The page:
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Phases of the Moon – Cream Cookie Calendar

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The following activity can be done over the course of one day, one week, or even a month (if you would like to create your very own lunar calendar, example below).

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 What you need:

  • Oreos
  • A spoon or a plastic knife
  • Access to a view of the moon

Optional:

  • A camera to take photos
  • Access to the website: www.timeanddate.com/moon/phases
  • The website can be useful for those of you who are looking to create a lunar calendar and need to recreate moon phases in advance

The point of the activity is to represent the various phases of the moon using delicious Oreo cookies! While the shape of our moon doesn’t change, the shape that we see in the sky varies depending on the current phase of the moon.

If there is a full moon, meaning the illuminated part of the moon appears as a full circle, separate one Oreo cookie and put the biscuit without any cream to the side (you can eat it or use it for baking purposes). The biscuit with all of the cream doesn’t need to be changed, because the cream represents the parts of the moon that we can see.

If there is exactly half of the moon showing, and the part of the moon that you can see (illuminated) is on the right side, this is the moon in its “first quarter”.

 

In this case, you will separate an Oreo cookie and put the biscuit without any cream to the side. You will be working with the biscuit with the cream on it. Here, to represent the first quarter phase of the moon, you will use your spoon to remove the cream from the left side of the biscuit. What remains is cream on the right side, again representing the part of the moon you can see.

If there is exactly half of the moon showing, and the part of the moon that you can see (illuminated) is on the left side, this is the moon in its “third quarter” (also called the “last quarter”).

 

Similarly to how you represented the moon in its first quarter, you will use your spoon to remove/shape the cream on the biscuit to represent what you see in the sky.

The new moon phase occurs when the illuminated part of the moon is facing away from the earth. In this case to represent the new moon, you will take off all of the cream from the biscuit after separating the cookie or simply use the other biscuit from the cookie to represent this phase.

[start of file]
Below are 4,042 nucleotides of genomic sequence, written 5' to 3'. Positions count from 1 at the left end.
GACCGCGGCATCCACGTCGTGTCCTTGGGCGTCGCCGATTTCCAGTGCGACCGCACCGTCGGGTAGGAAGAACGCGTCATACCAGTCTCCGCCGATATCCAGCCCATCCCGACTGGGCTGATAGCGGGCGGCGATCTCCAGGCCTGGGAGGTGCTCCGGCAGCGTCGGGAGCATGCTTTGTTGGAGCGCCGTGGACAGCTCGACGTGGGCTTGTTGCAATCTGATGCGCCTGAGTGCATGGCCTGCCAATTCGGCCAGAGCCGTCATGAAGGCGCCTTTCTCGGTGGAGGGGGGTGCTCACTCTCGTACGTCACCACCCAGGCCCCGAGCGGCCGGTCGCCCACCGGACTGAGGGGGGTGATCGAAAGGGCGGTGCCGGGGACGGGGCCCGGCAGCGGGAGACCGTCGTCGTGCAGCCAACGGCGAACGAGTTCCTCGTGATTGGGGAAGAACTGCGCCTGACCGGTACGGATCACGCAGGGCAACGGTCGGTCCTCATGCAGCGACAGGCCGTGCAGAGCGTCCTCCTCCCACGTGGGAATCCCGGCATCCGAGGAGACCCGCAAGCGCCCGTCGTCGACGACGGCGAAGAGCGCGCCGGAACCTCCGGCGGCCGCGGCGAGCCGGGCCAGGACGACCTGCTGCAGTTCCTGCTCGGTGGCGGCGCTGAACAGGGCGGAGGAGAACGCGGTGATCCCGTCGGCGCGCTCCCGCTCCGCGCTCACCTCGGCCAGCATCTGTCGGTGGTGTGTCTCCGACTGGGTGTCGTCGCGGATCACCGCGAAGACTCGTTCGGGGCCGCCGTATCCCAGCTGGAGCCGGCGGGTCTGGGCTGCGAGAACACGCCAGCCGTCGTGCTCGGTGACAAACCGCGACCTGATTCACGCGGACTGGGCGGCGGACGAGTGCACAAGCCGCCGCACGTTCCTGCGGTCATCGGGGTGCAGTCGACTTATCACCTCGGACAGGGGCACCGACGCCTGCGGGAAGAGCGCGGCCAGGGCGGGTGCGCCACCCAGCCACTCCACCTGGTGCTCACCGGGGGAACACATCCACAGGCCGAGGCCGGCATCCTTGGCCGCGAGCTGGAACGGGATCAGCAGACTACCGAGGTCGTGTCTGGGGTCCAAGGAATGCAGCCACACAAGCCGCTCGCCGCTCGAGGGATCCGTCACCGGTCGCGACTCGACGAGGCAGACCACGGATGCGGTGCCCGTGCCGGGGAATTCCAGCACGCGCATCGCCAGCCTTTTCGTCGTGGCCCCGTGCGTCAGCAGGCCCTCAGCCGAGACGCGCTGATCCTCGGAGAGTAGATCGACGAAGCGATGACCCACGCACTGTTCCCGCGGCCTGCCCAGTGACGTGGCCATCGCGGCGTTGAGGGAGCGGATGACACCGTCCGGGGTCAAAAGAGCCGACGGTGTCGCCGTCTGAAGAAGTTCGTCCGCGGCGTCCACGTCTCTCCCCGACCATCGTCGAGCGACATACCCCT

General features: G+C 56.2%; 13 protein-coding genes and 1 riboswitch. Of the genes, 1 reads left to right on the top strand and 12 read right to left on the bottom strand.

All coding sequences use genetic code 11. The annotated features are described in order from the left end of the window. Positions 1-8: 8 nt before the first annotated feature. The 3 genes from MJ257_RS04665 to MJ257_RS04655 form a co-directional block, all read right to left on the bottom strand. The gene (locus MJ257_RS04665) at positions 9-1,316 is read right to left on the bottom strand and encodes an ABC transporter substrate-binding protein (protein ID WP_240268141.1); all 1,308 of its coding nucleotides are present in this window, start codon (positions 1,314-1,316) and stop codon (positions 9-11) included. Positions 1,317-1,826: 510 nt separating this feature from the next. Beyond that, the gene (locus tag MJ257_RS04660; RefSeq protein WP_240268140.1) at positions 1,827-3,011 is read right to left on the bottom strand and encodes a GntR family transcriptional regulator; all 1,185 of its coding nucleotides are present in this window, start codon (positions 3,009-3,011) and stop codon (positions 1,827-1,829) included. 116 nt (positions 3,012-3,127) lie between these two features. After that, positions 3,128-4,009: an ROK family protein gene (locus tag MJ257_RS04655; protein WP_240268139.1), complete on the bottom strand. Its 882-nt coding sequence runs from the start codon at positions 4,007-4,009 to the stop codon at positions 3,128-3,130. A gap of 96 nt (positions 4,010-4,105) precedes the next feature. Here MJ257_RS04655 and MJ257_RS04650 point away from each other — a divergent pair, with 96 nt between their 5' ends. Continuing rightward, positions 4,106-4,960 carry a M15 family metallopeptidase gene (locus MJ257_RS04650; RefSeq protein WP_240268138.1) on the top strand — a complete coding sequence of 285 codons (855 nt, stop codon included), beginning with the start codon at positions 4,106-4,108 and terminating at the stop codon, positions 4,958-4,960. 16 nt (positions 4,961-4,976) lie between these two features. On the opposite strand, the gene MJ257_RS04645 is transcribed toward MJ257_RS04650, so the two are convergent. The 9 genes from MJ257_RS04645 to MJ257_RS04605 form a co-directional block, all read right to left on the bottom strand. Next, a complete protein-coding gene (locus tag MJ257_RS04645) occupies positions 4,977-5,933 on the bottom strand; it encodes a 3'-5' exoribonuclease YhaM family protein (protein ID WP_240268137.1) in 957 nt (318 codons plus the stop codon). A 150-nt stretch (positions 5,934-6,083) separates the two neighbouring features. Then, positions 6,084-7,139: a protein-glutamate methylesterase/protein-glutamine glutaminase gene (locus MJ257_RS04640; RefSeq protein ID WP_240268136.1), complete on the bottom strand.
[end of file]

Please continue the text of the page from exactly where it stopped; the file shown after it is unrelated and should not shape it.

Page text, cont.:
There are other “in between phases”: the waxing gibbous, the waxing crescent, the waning crescent, the waning gibbous.

 

 

This activity can be done daily in order to represent the current moon in the sky, or you can use the website www.timeanddate.com/moon/phases to check in advance how the moon will look on the days of the week or the month coming up. In this way, you can create your calendar in advance. Use the camera to take pictures of your cookies and put them together to create your very own lunar calendar!

Fun discussion facts:

Ask your child: Why does the moon have phases? What is the role of the earth? What is the role of the sun?

The moon is the earth’s only natural satellite. Some other planets have many natural satellites, for example Jupiter has over 50 “moons” or natural satellites! If ever you get confused about what the moon will look like the next day, what you see on the right side of the moon is what there will be more of on the next night. Therefore, if the right side of the moon is illuminated one night, the moon will continue to become more illuminate the coming days. If the right side of the moon isn’t visible (in the shadows), the moon will continue to become less visible in the coming days.

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